Buzz Talk with John Ritchie [INTERVIEW]

Welcome back Buzz Talk enthusiasts!

Our Buzz Talk holiday hiatus is over and we’re back (with a vengeance) and ready to bring you the best interviews with notable folks involved in all facets of the development industry.

Today we’re buzzing with John Ritchie, principal at Springbank Development Corp., the BC-based company behind projects like Bloom, Evergreen and Dogwood in Coquitlam.

John got his start in the industry at age 21 and since then he’s amassed a considerable amount of experience and wisdom. We buzz with him about Bloom, the very exciting Evergreen Line and where he sees the Vancouver market in 10 years.

Enjoy!

BuzzBuzzHome: When did it first occur to you that a career in the development industry was for you?

John Ritchie: I went to work for a real estate developer when I was 21. I was working towards my CMA designation so I was working in the accounting department. I just took an interest in the day-to-day operations of the business and when a development coordinator quit, I asked for his job. My request was granted and I have been forever grateful.

BBH: What was the first project you worked on? 

JR: Initially, I was responsible for customer contact after the sale took place. That is, I made sure that any changes were to the satisfaction of the customer, that the customer was ready to close and that if there were any deficiencies in the suites, they were taken care of. I did this for a project in New Westminster and 5 projects in Kitsilano. My first project as a development coordinator was a 56 unit mixed use building on Broadway in Vancouver. The first project where I was responsible for everything from buying the land through to sell out, was  a 78 unit townhouse project in Langley.

BBH: Tell us a bit about Springbank. How did you get your start there?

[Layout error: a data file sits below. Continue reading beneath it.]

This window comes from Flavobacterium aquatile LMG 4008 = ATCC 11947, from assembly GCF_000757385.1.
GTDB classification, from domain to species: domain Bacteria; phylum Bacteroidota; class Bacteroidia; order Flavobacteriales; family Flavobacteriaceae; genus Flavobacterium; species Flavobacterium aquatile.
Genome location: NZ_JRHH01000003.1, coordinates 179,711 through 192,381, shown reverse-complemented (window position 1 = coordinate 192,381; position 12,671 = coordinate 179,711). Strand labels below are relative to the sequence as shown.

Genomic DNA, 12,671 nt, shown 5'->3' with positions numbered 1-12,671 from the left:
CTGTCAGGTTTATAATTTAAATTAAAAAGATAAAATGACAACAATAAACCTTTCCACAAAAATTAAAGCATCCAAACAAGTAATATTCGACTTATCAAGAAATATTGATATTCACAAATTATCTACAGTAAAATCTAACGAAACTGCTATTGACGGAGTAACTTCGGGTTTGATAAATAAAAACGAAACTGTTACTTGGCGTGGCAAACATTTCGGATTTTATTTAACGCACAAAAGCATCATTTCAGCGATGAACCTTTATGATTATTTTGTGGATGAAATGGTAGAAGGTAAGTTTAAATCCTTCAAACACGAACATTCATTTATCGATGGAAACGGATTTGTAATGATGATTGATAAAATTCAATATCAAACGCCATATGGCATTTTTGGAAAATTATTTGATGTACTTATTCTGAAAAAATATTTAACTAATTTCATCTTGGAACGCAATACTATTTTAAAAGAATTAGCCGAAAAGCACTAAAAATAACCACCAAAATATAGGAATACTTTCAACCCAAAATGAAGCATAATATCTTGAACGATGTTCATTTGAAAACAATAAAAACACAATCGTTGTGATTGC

JR: I bought a piece of land in Calgary and developed it into 120 single family lots for my former employer.  By this time I had been working at the same company for fifteen years and had become the director of finance, but I still kept my hands in the land buying/development process. Part of the deal involved a cost sharing agreement with our neighbours and in the course of dealing with them, I decided that I would buy a small townhouse site from them and start out in this business for myself.

I was never the best construction guy in the business so I partnered with a development manager who I had been working with for a couple of years and we formed Springbank Development Corp. The name came from the neighbourhood where we did our first project on Calgary’s west side.

BBH: One of the projects Springbank currently has on the go is Bloom in Coquitlam. What are some of your favourite attributes of this project? 

JR: We like to provide a different form of housing for our customers. There’s nothing wrong with apartment style condominiums (I’m sure I’ll build more of them one day) but we felt that for this site, in this location, we wanted something a bit different. What we ended up with what are effectively apartment sized homes that look and feel like townhomes. Everyone enters their home through their front door rather than going up an elevator to a corridor that opens into their apartment. The floor plans are open and bright, they have great kitchens (I can’t stand homes that don’t have enough cabinet space) and they are laid out very efficiently.